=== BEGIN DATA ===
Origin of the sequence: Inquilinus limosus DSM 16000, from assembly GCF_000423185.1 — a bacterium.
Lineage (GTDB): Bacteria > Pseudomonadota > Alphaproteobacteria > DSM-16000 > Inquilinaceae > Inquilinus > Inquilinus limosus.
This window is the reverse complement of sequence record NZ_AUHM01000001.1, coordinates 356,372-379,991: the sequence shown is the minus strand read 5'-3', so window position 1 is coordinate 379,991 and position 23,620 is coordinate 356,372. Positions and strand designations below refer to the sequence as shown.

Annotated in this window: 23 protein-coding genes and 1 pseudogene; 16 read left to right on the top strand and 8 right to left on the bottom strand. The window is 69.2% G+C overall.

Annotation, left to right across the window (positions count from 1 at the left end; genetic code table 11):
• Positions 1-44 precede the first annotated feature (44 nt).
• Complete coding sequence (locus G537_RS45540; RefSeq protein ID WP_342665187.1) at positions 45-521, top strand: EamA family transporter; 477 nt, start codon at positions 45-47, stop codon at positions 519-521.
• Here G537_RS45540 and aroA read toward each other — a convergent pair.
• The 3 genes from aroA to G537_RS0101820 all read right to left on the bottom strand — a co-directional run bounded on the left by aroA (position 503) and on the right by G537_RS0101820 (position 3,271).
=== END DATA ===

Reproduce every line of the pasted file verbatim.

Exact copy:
Origin of the sequence: Inquilinus limosus DSM 16000, from assembly GCF_000423185.1 — a bacterium.
Lineage (GTDB): Bacteria > Pseudomonadota > Alphaproteobacteria > DSM-16000 > Inquilinaceae > Inquilinus > Inquilinus limosus.
This window is the reverse complement of sequence record NZ_AUHM01000001.1, coordinates 356,372-379,991: the sequence shown is the minus strand read 5'-3', so window position 1 is coordinate 379,991 and position 23,620 is coordinate 356,372. Positions and strand designations below refer to the sequence as shown.

Annotated in this window: 23 protein-coding genes and 1 pseudogene; 16 read left to right on the top strand and 8 right to left on the bottom strand. The window is 69.2% G+C overall.

Annotation, left to right across the window (positions count from 1 at the left end; genetic code table 11):
• Positions 1-44 precede the first annotated feature (44 nt).
• Complete coding sequence (locus G537_RS45540; RefSeq protein ID WP_342665187.1) at positions 45-521, top strand: EamA family transporter; 477 nt, start codon at positions 45-47, stop codon at positions 519-521.
• Here G537_RS45540 and aroA read toward each other — a convergent pair.
• The 3 genes from aroA to G537_RS0101820 all read right to left on the bottom strand — a co-directional run bounded on the left by aroA (position 503) and on the right by G537_RS0101820 (position 3,271).